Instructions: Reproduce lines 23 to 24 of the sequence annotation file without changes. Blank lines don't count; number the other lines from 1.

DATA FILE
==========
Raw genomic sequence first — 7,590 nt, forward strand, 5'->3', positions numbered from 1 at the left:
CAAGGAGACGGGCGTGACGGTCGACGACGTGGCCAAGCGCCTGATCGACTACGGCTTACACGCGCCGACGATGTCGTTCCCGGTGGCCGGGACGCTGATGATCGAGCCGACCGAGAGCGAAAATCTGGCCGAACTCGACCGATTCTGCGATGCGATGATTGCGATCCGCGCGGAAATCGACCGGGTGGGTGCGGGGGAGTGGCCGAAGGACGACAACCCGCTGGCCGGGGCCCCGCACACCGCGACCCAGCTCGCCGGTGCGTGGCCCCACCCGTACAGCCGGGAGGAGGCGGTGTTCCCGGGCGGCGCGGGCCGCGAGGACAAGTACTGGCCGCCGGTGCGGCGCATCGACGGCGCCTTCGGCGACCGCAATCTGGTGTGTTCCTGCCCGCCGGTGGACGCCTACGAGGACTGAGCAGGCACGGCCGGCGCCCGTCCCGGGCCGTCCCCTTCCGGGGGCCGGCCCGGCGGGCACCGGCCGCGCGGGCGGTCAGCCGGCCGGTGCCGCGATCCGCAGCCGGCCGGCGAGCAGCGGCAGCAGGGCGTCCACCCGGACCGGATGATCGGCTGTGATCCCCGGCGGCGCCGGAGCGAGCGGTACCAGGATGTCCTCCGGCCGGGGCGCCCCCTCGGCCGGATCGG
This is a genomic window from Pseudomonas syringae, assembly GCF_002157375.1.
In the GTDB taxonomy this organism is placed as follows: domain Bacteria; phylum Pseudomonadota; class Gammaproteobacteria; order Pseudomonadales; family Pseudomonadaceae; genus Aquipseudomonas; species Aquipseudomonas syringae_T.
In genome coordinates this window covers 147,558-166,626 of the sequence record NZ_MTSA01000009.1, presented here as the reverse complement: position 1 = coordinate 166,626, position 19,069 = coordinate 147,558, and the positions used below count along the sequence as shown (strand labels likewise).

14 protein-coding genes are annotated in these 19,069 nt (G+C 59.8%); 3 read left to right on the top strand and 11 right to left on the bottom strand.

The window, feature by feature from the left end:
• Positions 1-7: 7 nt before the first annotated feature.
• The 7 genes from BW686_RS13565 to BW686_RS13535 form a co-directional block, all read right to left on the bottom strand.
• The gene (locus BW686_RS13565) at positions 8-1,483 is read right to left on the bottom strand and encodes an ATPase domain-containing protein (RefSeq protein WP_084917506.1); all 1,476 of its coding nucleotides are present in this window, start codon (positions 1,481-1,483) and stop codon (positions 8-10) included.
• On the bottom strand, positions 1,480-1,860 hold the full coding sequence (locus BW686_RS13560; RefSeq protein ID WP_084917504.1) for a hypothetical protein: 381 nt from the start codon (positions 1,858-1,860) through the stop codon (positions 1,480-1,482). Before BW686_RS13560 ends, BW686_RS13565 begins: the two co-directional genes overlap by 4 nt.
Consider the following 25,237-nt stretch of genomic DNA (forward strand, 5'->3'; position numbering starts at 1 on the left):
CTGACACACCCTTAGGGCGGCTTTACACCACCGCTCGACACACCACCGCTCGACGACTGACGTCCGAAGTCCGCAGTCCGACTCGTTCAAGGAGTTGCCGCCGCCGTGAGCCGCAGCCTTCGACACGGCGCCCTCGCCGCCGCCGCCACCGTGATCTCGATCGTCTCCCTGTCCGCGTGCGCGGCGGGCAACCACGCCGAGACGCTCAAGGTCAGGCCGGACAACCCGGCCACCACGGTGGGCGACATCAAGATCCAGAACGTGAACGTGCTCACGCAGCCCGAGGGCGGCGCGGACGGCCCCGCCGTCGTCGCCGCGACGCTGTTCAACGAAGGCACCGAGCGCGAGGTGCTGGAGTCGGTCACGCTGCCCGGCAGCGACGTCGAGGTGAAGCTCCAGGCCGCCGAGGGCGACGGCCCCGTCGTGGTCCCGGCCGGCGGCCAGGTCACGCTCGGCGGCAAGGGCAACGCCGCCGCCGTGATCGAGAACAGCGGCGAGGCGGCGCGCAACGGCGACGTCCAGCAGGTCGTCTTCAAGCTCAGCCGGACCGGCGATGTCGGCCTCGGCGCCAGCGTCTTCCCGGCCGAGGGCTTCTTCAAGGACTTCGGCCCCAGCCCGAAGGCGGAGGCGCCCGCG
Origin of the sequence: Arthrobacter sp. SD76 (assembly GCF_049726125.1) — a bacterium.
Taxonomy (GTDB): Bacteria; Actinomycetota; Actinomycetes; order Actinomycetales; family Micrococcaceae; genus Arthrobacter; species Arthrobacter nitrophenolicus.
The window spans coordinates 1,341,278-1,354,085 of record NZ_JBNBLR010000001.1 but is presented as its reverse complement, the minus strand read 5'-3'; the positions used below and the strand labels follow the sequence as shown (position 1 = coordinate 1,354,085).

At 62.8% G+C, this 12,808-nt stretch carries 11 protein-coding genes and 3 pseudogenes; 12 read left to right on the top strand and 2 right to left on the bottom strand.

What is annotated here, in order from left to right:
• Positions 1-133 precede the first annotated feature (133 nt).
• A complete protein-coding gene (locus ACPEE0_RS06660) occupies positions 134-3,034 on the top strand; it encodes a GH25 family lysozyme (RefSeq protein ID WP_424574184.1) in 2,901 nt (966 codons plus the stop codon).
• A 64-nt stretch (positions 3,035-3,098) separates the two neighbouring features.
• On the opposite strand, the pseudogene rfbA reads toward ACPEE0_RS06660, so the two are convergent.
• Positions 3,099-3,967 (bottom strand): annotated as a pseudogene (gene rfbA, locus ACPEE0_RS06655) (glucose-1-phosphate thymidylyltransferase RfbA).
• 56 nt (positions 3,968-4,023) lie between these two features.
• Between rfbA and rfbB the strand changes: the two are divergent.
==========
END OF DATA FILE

• Positions 3,099-3,967 (bottom strand): annotated as a pseudogene (gene rfbA, locus ACPEE0_RS06655) (glucose-1-phosphate thymidylyltransferase RfbA).
• 56 nt (positions 3,968-4,023) lie between these two features.